The government has considerable reach in the investigation of cybercrimes, including the ability to seize your computer’s hard drive and trace your internet search history. Additionally, the definition of wire fraud covers many online transactions and communications.
If you have been arrested or are currently under investigation for an internet-related crime, you should enlist the professional help and guidance of a white collar crimes attorney from Berry Law: Criminal Defense and Personal Injury Lawyers. A Lincoln internet crimes lawyer will fight to protect your rights and refute these serious allegations.
Improper Use of a Computer
Some computer functions are explicitly banned under state law. For example, hacking is illegal. Hacking can be something as simple as entering a password without permission or as complex as employing algorithms to infiltrate a computer’s security.
Nebraska Revised Statutes §28-1347 makes using another person’s computer or software without their permission a Class V misdemeanor for a first offense. This raises to a Class II misdemeanor for subsequent offenses.
Furthermore, Neb. Rev. Stat. §28-1343.01 makes it illegal for any person to intentionally infiltrate a computer security system without the owner’s authority. If this results in a loss of data, the offense can be charged as a Class II misdemeanor. However, if the action results in a risk of harm to others, the penalty can become a Class I misdemeanor or even a felony.
Illegal use of a computer could also involve improper access to achieve monetary gain. Neb. Rev. Stat. §28-1344 likens this act to theft, and the potential penalties correspond with the value of the items involved in the crime. For example, if the property of the services involved is five thousand dollars or more, it will be charged as a Class III felony. A Lincoln attorney can build a defense against allegations of internet crimes on your behalf.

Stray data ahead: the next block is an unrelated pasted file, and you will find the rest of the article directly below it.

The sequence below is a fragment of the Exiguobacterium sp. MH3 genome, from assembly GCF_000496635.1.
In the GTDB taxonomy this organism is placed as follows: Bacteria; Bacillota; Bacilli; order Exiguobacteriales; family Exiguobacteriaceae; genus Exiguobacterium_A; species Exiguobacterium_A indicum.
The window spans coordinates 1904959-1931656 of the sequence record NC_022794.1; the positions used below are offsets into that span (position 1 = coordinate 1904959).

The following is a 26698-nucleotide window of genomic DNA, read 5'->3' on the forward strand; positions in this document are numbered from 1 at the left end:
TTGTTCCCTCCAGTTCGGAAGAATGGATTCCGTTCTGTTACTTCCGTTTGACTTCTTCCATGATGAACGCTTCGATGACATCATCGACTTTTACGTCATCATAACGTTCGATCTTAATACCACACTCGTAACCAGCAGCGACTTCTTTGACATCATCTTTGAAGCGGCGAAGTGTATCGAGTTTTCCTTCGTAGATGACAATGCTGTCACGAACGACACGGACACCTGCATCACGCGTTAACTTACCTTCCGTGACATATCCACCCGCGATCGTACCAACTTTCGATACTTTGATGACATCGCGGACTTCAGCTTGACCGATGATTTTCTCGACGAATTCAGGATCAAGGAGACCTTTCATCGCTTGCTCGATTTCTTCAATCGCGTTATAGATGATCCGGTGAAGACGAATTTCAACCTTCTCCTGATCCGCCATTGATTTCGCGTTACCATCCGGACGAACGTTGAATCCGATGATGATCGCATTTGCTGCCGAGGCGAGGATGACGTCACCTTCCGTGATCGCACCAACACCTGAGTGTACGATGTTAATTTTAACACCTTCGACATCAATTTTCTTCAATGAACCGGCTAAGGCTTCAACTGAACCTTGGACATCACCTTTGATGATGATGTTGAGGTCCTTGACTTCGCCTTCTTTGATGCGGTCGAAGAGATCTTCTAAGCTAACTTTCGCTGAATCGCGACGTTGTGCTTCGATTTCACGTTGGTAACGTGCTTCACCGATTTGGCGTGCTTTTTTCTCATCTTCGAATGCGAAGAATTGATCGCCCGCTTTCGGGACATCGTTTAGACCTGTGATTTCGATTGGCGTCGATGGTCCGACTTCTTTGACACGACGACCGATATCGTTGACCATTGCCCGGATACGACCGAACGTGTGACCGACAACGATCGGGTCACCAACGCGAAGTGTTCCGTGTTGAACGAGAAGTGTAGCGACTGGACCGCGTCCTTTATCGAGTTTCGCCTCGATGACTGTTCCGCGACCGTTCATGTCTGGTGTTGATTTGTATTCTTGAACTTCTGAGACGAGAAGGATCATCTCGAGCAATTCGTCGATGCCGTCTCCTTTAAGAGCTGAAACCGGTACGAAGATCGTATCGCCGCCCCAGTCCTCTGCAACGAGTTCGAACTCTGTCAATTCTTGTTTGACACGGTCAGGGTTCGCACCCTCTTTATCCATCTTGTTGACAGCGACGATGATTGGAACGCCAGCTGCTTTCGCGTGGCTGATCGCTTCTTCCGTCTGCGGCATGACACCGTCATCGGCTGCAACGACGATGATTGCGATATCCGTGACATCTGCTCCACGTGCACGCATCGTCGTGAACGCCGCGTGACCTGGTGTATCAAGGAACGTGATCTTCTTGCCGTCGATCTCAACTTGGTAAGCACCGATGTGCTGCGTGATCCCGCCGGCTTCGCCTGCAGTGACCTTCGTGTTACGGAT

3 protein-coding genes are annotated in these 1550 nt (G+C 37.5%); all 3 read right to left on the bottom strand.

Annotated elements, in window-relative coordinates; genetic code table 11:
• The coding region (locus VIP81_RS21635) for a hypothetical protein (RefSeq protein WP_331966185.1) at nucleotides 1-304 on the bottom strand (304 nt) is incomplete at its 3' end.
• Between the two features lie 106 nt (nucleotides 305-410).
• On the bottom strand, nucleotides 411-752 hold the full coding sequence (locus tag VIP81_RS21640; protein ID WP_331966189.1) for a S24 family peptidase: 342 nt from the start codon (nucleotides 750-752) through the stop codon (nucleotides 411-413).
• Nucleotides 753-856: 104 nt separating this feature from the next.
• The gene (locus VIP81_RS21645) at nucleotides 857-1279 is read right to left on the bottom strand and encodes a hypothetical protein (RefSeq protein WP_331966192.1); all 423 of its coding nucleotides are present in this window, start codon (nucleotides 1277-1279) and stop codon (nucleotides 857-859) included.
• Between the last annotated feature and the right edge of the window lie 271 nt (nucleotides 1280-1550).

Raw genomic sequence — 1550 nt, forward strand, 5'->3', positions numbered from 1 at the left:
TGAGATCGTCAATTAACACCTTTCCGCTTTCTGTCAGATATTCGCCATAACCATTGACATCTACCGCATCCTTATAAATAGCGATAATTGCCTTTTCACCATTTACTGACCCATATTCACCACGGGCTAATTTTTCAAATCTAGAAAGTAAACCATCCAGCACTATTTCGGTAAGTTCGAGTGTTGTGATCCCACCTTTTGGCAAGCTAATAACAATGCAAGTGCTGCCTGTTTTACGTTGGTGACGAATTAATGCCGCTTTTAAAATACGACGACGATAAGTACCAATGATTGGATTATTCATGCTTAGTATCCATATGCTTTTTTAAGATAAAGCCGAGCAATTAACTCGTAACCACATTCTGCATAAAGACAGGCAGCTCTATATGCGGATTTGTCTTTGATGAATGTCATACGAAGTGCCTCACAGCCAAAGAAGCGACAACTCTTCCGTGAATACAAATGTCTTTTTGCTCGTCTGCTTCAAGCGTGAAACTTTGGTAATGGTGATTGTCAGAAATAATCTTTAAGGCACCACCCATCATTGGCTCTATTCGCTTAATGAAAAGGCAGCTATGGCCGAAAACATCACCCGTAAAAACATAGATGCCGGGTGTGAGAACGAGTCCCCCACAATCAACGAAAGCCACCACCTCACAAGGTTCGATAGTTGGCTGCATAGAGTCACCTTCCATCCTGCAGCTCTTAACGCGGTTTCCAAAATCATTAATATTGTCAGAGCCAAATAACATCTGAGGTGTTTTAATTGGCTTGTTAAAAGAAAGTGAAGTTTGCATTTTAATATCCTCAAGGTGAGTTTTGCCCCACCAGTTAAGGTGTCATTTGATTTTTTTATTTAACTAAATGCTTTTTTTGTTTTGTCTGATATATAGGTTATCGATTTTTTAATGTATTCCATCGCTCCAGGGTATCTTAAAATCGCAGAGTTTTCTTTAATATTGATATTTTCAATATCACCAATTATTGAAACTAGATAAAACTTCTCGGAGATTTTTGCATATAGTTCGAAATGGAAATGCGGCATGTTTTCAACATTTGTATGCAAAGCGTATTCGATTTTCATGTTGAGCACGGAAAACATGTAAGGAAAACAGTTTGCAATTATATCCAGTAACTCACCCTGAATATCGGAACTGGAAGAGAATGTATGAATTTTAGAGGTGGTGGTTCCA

Federal Internet Crimes
With the widespread use of the internet growing throughout the 1990s, Congress passed several laws that could subject many people to criminal prosecutions in both state and federal courts.
18 United States Code §1030 states that it is illegal for any person to use a computer to commit a fraudulent act. Under this statute, it is also illegal to access a government computer without proper permission, even if the access does not result in any losses.
This statute also penalizes the use of a computer to extort or otherwise blackmail another party. Most offenses under this law carry a maximum jail sentence of one year and a fine. However, attempting these actions for monetary gain increases the maximum prison sentence to five years. A lawyer in Lincoln can help build a strong defense against allegations of federal computer crimes.
Available Defenses in Lincoln
We regularly defend people facing felony charges linked to unauthorized computer access. For example, many Lincoln internet crimes cases involve:
- Credit card fraud
- Identity theft
- Offering stolen merchandise
- Child pornography
- Soliciting sex
- Cyberstalking or harassment in violation of protective orders
- Wire fraud and conspiracy
The internet is not nearly as private and anonymous as many people think. Sending e-mails, visiting websites, posting on Facebook, and downloading anything can leave a trace, even if an item has been deleted.
Our Lincoln attorneys aggressively challenge the electronic trail that supposedly ties a defendant to an internet crime. We also examine Fourth Amendment defenses regarding search and seizure.
Schedule a Consultation with a Lincoln Internet Crimes Attorney Today
Virtually any use of the internet to commit a crime can be considered wire fraud, which is a federal crime. Our Lincoln internet crimes lawyers are experienced in the nuances of federal court. Whether you are facing state or federal charges, we will identify and exploit a weakness in the prosecution’s case in an attempt to dismiss or reduce the charges or obtain a favorable sentencing outcome. Call Berry Law: Criminal Defense and Personal Injury Lawyers today for a confidential consultation.